How can we be so in love with photographs and not each passing moment of life? How can we love so much a still leaf of gold and not dance with internal joy when one moves in the breeze or waltzes to join the mosaic of the ground? How can we not love that which brings us into the moment? The chilled rain, perfect spheres to quench the soils, as much as the honesty of wet eyes?
The divine conductor brings the soft serenade of the autumn. If comes as a serene music, at first quiet below the high notes of the summer, the ones that dance with a rambunctious joy. At first I'm not sure if I hear it, if it is truly there, and then I am. It comes like a lullaby, a mother's song, to soothe in the most beautiful way. It is the way life gives even when she must take, to show that our dance together is both eternal and wonderful. And so I love each note, this music that comes as reliably as sunrise.
It was the strangest autumn for time out of mind. The trees remained clothed in green until the middle of October and then all of a sudden were a riot of colour. It was as if the season jumped into the park instead of fading in as it usually would, and was all the more magnificent for doing so. Upon the newly softened mud were the acorns - from green to pale brown, none yet the rich hue of children's story books. The air was cooler with a tincture of earthiness - just a hint that brought to mind the cozy evenings and warm soups to come.
A single golden leaf pirouetted down an invisible spiral of breeze, spinning through the air as it let itself be carried down. It shook slightly, as if it could have been whisked away any second by the grip of an icy wind, but it kept floating down the twirling course. It blew past my face and landed lightly on the ground, the shiny, vibrant colour standing out against the ambers and bronzes beneath it. It was so delicate, I wanted to reach down and pick it up and hold it close to my heart, smoothing out any creases, but something told me that it belonged there, this corpse of what was once summer.
Caramel leaves tumbled to life by brisk autumnal notes that roused them from slumber, requesting a last wistful dance before a wintry embrace would claim them.
Rachel trotted through skeletal trees, their branches so bare that she could have counted the leaves on each and every one as she passed by. The trees were skirted by pools of autumn gold and rust coloured leaves. When the wind blew the pools animated. Leaves took to the air in an elegant dance, pirouetting around the tree trunks to their own orchestral rustling. When the wind calmed, the dance ended and the leaves landed to form new pools that looked identical to the ones they were in before they started to frolic.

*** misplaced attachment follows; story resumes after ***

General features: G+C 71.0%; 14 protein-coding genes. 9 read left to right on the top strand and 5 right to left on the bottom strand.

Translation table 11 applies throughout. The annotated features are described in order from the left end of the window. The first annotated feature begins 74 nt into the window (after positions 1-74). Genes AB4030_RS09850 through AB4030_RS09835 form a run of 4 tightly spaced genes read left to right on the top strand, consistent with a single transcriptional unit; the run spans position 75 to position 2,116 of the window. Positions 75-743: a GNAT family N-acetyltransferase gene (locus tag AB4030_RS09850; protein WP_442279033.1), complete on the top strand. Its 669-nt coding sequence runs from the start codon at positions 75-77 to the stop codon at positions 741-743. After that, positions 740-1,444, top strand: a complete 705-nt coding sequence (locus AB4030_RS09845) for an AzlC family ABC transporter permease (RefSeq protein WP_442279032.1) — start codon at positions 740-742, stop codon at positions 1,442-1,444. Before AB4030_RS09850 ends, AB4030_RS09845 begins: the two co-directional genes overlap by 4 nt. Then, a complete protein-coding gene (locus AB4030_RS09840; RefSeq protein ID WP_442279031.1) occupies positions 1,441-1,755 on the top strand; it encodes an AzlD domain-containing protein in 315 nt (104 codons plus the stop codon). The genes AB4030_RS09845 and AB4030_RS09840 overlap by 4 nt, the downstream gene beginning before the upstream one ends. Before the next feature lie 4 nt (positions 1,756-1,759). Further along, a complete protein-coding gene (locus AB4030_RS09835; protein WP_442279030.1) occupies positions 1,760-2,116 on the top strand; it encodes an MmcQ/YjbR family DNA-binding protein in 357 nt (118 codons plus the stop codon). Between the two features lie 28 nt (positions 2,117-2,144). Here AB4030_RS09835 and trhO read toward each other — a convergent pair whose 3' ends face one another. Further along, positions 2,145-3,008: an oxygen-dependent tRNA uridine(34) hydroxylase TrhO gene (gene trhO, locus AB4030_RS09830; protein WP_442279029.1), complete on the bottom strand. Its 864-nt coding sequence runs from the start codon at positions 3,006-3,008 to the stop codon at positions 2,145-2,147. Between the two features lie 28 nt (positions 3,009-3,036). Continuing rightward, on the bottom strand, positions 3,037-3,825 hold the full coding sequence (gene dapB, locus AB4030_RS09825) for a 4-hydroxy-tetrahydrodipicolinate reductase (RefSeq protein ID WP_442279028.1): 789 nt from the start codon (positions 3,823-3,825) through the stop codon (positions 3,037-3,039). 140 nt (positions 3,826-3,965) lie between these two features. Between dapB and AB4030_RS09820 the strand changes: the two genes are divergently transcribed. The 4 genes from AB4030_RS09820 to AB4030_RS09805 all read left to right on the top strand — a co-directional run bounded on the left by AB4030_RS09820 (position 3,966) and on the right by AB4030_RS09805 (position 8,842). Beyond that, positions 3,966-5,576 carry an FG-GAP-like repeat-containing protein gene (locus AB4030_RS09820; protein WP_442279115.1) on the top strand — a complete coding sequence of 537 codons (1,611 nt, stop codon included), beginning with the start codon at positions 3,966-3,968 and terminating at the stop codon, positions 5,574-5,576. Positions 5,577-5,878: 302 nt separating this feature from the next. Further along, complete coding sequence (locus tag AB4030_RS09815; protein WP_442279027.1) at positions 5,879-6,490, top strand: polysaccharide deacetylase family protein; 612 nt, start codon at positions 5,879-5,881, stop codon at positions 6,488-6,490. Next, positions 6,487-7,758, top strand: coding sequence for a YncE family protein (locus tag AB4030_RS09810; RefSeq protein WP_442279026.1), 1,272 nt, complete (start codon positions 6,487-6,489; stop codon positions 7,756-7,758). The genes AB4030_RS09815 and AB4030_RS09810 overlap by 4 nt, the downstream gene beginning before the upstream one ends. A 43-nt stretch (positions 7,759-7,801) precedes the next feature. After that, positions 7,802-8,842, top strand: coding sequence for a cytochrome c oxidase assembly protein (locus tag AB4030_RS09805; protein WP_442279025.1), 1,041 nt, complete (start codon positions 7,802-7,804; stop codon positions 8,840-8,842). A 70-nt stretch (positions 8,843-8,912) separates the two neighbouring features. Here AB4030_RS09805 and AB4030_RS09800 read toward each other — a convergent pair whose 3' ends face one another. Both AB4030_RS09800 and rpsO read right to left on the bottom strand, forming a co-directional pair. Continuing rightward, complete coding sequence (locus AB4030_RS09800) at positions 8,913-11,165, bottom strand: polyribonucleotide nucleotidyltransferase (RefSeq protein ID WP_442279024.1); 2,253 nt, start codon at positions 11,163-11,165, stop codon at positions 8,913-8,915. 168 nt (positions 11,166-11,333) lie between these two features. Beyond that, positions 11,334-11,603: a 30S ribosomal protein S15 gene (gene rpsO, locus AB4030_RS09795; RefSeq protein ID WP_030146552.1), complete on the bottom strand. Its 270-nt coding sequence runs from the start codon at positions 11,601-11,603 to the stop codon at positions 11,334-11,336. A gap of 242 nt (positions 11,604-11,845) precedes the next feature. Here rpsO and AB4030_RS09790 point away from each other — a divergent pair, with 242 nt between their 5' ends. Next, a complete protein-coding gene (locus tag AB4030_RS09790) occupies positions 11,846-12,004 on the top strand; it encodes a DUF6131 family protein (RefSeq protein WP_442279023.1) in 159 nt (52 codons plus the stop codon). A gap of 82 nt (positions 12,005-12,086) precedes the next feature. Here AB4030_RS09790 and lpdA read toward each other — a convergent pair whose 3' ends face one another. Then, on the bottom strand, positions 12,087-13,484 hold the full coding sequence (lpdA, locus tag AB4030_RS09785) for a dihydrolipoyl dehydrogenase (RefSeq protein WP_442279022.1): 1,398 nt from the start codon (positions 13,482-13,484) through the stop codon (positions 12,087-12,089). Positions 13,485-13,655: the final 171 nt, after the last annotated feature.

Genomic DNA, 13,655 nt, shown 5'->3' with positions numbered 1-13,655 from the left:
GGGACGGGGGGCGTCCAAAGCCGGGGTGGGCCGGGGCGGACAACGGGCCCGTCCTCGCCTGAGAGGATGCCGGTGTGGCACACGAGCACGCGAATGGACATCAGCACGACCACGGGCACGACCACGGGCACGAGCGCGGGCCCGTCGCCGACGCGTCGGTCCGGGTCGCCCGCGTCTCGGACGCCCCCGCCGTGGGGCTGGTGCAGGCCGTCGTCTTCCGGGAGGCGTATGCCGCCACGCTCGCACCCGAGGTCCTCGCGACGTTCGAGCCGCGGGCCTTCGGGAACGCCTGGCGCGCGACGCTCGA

As the days wane, the nights close in and the trees don their vibrant hues, a chill creeps into the air. Not the bite of wintry blusters, but just a nip to let us know a new season is at hand. The wide avenue is lit by the first rays of the day, shining through a thin layer of grey cloud like a stain glass window. No more are the trees their virescent hues of spring and summer, but are scarlets and gold. In just a few weeks they will stand naked in the frozen air, bereft of their gaiety. Already the usual grey of the concrete sidewalk is adorned with their transient beauty. As I walk to the bus stop in my black woollen coat, I deliberately tread on each one to hear the crunch. Just ahead a leaf tumbles from it's weary branch, it twists and rocks as it falls through the almost still air. I pause to listen for the sound it makes as it joins it's brethren on the ground, but it is lost in the drone of the traffic.
The estate's shaggy autumnal decrepitude lay illuminated by the weak rays of a sallow sun. At night you could be anywhere under the stars, but even under these feeble rays the graffiti and vandalism dominate the street. I hear in the leafy suburbs they walk on carpets of gold and crimson, that their biggest problems are how to sweep them up. I guess the cheap houses just don't get the fancy trees, our leaves are just brown and soggy from the night's rain. The most colourful thing is the garbage. mostly flyers from some all night rave that blow across unkempt lawns and between dilapidated cars. The fine mist that hangs in the air will soon give way to become a steady rain and my thinning shirt cannot keep out the November chill. With leaden feet I turn my back and head in to my cocoon, my home, the only place I can make beautiful, cozy, uplifting.